Synopsis: What is The Phantom? Welcome to the King, full of two-fisted scrapping and rugged courage and breakneck combat and indestructible Legacy!
Review: The dramatic description above pretty much sums up this book and probably the whole series.
Dynamite Entertainment have been doing a lot of late with classic pulp characters from as far back as the 1930s and have really been doing some great stuff.
King – The Phantom is just one of a collection of new books that Dynamite are doing to pay homage to King Features… the comics company that brought us to iconic Flash Gordon, Mandrake The Magician and The Phantom.
Issue one of the Phantom, which is written by Brian Clevinger illustrated by Brent Schoonover takes place after last years ‘Kings Watch’, which featured Flash Gordon, The Phantom and Mandrake. Fans will recall that the world left behind after ‘Kings Watch’ has regressed in terms of technology and things have gotten rather primitive.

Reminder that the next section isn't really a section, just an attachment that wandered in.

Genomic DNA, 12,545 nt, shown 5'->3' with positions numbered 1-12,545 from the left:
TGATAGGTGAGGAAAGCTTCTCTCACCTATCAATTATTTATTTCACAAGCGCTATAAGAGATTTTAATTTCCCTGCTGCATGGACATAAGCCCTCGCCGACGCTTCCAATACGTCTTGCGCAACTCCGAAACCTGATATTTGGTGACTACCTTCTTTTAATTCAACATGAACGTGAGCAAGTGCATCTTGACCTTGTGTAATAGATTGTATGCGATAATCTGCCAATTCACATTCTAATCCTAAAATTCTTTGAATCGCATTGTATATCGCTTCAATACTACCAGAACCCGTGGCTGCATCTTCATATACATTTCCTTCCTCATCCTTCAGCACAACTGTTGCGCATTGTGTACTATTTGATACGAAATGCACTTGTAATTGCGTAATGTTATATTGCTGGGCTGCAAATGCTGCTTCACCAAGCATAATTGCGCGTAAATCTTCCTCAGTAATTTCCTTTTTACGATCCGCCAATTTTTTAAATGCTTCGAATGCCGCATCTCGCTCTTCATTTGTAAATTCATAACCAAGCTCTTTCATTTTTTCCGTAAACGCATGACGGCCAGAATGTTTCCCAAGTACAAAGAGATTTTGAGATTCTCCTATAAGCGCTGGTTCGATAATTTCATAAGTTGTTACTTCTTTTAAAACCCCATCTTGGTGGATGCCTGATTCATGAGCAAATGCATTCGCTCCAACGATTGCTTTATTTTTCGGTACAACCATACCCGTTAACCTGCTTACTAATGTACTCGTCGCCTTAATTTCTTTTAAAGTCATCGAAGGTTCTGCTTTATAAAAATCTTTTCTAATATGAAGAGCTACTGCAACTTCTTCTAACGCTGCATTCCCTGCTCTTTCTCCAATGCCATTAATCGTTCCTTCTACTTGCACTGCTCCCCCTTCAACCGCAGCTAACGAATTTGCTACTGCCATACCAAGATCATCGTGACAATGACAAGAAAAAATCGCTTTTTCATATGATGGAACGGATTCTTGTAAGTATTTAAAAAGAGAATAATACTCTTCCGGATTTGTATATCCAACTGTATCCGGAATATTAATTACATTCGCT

In this story sees Lothan Kehwabe taking over the mantle of The Phantom, otherwise known as The Ghost Who Walks until such time as the 23rd Phantom can be find.
This first issue of the mini series is pretty heavy with exposition in the first few pages. So it is a good jumping on point for those that have never read a Phantom comic before.
There is a good bit of banter between The Phantom and his partner in the story and Clevinger has done a pretty good job of keeping the narrative fairly simple so as not to overwhelm newer readers.
I love the way in which Brent Schoonver depicted the action throughout this first issue. Pages 12 through 14 in particular stand out because of how the artist has managed to provide a visual balancing of showing us The Phantom being both stealthy and brutal in taking down the bandits.
The second half of the issue sees The Phantom and his mate deciding to go under cover in order to infiltrate a gang that has not been active for a hundred years.
This is a pretty strong first issue, but for me the pacing was a little off at the start due to some of the expositional work, which is needed to inform newer readers. But once you got past those first few pages the story begins to open up pretty well and in true pulp style we get left with one hell of a cracking cliffhanger.
- Some really nice action
- A little heavy handed with exposition at the start of the comic